From September 2017 through May 1, 2018, the commission worked in response to the president's charge. This report is that response. The report is divided into three principal parts, and it includes several appendices. The report's subject matter is necessarily difficult, involving close attention to problematic aspects of the university's history and physical campus. The president asked the commission to think openly and honestly about a range of such issues, and the process has been challenging. The report does not seek to diminish the many features that make W&L unique and well-loved by those who have worked and studied here, but it does seek to offer constructive proposals to make the university an even better, stronger institution.
Part I describes the methodology used by the commission to canvass the views of university constituencies. It offers a broad summary of views that were expressed, although it is important to acknowledge that not every view can be captured in a short summary. Appendix B therefore contains a more detailed inventory of the views that the commission received. Part I demonstrates that the commission engaged a wide number of individuals who are connected to the university and learned much about their views and suggestions for a sound response to the president's charge.
Part II — and its extension in Appendix C — addresses the history of the university. The purpose of this part is to begin gathering facts for a full and accurate understanding of the school's history, including information that is not always included in the telling of the W&L story. Part II does not purport to be a definitive historical account but is a first step in clearing away myths, liberties and exaggerations that, in the commission's view, should be corrected by the university as it charts its future path. The account is necessarily incomplete; as Lee himself wrote, "It is only the ignorant who suppose themselves omniscient." Much room remains for research and discussion carried out with intellectual honesty and humility.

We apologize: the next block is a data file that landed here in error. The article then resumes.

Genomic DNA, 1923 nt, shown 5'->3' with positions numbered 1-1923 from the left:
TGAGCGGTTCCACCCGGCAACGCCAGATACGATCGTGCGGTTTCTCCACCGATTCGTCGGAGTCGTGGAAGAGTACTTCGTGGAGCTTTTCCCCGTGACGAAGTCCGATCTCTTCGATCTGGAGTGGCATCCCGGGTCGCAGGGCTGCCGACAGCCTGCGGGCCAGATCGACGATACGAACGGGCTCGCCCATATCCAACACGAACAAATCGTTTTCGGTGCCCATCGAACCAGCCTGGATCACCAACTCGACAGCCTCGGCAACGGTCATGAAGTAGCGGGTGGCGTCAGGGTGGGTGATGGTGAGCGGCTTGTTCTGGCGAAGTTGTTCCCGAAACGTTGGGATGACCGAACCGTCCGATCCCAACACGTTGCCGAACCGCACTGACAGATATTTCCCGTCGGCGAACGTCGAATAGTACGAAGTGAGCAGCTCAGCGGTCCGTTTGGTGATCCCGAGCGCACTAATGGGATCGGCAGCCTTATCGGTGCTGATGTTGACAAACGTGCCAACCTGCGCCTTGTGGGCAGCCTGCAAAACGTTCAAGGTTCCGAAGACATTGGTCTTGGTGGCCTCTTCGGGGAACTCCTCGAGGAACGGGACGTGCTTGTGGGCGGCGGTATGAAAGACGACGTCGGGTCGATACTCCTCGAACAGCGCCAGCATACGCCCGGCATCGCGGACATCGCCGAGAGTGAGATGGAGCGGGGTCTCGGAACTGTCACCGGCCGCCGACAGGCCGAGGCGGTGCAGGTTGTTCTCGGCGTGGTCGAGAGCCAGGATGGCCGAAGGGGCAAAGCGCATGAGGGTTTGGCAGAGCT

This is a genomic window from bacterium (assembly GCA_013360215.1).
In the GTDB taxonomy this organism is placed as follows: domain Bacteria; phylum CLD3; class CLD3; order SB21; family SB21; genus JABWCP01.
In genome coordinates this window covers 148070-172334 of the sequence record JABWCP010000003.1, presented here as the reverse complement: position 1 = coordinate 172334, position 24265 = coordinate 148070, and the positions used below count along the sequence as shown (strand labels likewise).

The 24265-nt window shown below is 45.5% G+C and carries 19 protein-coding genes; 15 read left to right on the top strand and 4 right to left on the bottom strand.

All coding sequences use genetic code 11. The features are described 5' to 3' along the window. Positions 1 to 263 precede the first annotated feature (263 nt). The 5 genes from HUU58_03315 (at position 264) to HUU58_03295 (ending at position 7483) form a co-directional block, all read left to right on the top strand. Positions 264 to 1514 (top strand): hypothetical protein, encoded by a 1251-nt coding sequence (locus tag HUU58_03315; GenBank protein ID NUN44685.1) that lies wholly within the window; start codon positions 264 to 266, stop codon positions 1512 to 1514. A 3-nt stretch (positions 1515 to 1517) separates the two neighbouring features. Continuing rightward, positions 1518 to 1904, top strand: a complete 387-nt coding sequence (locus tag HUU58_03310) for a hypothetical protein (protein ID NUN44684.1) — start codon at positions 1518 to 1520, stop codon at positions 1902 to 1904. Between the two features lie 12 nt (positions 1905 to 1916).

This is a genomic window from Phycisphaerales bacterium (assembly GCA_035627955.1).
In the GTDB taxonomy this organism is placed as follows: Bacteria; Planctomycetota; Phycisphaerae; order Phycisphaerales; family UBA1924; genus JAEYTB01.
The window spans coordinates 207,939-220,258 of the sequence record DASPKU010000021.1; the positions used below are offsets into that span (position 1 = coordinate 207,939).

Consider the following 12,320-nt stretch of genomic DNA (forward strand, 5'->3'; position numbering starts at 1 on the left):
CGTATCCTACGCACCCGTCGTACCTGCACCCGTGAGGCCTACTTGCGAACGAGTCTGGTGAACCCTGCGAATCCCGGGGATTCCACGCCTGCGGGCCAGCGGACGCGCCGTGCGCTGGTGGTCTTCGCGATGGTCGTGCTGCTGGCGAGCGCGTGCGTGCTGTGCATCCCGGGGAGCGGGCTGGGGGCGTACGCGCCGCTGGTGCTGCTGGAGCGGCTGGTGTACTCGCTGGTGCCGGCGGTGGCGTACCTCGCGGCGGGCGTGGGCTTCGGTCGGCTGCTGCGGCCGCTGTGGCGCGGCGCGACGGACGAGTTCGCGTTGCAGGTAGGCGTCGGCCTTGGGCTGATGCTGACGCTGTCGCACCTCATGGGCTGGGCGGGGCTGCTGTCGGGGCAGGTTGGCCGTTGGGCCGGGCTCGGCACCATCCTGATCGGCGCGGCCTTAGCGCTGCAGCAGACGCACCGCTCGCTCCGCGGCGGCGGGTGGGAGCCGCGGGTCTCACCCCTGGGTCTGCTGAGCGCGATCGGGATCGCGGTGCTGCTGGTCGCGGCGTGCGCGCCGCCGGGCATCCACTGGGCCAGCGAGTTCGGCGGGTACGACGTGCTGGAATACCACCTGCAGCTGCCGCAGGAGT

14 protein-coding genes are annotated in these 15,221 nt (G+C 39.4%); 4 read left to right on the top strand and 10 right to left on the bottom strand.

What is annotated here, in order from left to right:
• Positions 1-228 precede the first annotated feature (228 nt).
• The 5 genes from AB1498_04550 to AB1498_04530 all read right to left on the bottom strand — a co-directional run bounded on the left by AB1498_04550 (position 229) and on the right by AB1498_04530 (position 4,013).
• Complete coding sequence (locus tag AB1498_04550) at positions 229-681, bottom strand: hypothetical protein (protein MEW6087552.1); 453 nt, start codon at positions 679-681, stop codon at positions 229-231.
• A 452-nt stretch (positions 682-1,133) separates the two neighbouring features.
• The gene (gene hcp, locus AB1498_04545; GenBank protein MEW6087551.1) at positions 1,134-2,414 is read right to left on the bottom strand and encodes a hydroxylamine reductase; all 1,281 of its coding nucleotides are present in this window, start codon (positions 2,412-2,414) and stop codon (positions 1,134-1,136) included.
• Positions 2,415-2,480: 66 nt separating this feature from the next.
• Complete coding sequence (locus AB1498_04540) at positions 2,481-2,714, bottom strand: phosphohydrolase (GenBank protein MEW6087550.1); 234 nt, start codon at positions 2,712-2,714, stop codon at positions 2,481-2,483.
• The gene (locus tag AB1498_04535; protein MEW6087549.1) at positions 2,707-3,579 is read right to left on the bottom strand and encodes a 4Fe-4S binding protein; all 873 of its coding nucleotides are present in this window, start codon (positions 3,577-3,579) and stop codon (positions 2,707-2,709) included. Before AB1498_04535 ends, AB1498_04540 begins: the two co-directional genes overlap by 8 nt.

The story of W&L is not simply the 19th-century background of the Civil War and the presidency of Robert E. Lee. The story includes the school's 20th- and 21st- century history, particularly its commitment to the liberal arts, its gradual shaping of a more inclusive mission and environment, and its eventual recognition as a premier American institution of higher learning. Part II makes a number of recommendations to further an accurate understanding of the school's full history.
In Part III, the report turns to the university's visual culture — both physical and virtual. The commission documented the dominant imagery used and displayed in highly visible areas of the campus, and analyzed the messages of the visual vocabularies and display practices. Based on this information, the commission makes a number of recommendations to change the physical and virtual environments of the campus. The goals are to create a more dynamic and inclusive atmosphere to align the school's visual culture more closely with its educational mission.
Finally, in its conclusion, the report reflects further on the president's charge, the work completed this academic year, and the steps that it recommends for the immediate future. Although the commission's recommendations are distributed by subject matter throughout the report, Appendix D brings them together in one list.